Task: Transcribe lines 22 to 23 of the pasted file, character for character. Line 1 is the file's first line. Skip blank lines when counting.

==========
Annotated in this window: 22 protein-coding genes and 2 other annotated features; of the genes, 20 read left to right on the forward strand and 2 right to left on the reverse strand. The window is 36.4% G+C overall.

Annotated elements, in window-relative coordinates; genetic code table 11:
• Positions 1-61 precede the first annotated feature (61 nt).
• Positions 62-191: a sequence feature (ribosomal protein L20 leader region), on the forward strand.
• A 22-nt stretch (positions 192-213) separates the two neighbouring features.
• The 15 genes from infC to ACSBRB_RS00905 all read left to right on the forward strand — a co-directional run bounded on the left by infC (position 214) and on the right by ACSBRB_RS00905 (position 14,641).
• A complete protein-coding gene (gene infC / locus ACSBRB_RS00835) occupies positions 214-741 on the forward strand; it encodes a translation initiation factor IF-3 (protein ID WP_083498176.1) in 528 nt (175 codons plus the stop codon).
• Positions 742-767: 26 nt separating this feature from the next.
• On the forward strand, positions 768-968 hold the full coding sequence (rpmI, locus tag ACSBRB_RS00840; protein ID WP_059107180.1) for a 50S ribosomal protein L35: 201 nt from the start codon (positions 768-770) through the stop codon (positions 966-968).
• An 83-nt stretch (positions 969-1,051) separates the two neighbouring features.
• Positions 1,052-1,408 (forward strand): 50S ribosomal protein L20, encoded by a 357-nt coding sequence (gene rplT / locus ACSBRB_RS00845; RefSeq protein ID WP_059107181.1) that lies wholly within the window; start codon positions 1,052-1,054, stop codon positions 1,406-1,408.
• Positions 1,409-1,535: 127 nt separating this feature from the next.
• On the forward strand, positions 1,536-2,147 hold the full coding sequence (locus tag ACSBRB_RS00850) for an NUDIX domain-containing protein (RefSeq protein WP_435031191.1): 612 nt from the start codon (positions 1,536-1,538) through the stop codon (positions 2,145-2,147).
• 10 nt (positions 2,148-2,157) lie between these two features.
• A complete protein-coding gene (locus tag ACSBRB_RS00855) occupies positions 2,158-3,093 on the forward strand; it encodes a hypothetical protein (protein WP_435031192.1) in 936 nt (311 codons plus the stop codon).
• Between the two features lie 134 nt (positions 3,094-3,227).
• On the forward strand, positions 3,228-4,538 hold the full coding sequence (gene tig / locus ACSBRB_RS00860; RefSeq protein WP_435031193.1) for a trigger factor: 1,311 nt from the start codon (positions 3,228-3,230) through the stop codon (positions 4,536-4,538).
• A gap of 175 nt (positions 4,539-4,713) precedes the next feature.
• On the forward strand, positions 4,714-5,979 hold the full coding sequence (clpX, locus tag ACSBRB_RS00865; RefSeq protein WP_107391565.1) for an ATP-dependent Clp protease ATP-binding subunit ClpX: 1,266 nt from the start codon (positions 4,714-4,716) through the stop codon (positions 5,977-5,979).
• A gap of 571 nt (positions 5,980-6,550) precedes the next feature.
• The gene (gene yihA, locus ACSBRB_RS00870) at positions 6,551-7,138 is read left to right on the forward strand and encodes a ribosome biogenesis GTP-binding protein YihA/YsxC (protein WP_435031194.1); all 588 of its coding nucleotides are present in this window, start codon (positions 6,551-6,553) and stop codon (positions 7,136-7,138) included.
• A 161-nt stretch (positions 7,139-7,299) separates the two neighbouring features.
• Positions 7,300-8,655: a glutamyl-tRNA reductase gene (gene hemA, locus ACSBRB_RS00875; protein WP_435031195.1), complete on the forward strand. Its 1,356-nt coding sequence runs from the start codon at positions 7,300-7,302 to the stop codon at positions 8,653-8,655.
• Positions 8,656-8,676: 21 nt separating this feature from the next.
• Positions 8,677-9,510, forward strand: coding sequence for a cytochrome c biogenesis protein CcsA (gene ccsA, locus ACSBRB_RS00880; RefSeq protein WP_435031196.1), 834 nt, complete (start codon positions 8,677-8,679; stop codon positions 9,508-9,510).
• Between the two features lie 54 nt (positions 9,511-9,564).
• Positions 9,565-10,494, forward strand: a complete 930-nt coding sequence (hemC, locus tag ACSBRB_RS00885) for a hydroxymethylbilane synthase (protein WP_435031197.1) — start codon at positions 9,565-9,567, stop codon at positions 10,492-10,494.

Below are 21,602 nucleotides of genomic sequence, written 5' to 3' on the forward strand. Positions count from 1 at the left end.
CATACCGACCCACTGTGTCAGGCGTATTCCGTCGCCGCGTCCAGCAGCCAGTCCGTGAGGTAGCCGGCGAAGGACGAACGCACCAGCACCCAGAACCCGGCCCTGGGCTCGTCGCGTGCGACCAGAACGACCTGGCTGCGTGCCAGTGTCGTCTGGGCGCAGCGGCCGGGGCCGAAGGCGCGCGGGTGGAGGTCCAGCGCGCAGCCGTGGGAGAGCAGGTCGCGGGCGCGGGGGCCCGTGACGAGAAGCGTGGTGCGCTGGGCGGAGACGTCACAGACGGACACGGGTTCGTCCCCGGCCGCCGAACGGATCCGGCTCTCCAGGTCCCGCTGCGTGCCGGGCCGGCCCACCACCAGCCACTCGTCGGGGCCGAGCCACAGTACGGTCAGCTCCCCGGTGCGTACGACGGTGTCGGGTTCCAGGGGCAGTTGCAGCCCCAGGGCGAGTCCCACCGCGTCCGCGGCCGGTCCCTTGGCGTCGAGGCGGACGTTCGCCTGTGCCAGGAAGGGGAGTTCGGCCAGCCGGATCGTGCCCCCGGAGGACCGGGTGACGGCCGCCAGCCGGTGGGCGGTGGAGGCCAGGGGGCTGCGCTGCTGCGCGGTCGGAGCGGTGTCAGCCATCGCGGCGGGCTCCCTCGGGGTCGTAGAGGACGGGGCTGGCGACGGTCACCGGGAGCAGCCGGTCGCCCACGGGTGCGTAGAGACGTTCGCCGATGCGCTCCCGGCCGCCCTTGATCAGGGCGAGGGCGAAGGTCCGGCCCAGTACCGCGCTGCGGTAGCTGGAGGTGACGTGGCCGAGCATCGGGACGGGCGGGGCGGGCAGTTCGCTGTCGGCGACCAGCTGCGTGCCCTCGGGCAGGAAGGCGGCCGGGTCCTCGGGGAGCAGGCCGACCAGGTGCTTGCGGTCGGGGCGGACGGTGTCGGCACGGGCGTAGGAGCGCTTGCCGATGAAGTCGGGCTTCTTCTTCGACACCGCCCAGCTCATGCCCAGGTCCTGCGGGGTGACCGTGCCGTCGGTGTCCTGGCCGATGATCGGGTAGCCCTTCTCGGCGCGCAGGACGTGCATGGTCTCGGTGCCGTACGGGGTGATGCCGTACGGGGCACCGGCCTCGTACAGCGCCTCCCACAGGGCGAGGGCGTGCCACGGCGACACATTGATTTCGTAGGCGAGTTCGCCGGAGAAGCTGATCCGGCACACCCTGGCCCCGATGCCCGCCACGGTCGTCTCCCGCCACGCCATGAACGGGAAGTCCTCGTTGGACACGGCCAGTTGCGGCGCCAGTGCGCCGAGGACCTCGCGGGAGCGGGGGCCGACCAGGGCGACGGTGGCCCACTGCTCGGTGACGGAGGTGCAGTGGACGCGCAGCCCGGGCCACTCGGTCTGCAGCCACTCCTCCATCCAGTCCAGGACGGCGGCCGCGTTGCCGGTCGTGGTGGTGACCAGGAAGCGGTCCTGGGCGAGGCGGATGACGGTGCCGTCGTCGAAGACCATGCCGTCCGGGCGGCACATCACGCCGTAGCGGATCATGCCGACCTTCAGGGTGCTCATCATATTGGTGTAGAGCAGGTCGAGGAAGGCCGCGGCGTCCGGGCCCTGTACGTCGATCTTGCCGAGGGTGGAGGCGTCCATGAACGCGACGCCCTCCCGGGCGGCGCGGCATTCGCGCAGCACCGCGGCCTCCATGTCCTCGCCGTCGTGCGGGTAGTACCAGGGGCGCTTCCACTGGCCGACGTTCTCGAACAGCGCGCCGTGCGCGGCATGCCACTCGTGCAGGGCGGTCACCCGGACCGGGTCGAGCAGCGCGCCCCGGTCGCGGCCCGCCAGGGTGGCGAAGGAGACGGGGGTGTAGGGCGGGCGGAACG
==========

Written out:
• A 161-nt stretch (positions 7,139-7,299) separates the two neighbouring features.
• Positions 7,300-8,655: a glutamyl-tRNA reductase gene (gene hemA, locus ACSBRB_RS00875; protein WP_435031195.1), complete on the forward strand. Its 1,356-nt coding sequence runs from the start codon at positions 7,300-7,302 to the stop codon at positions 8,653-8,655.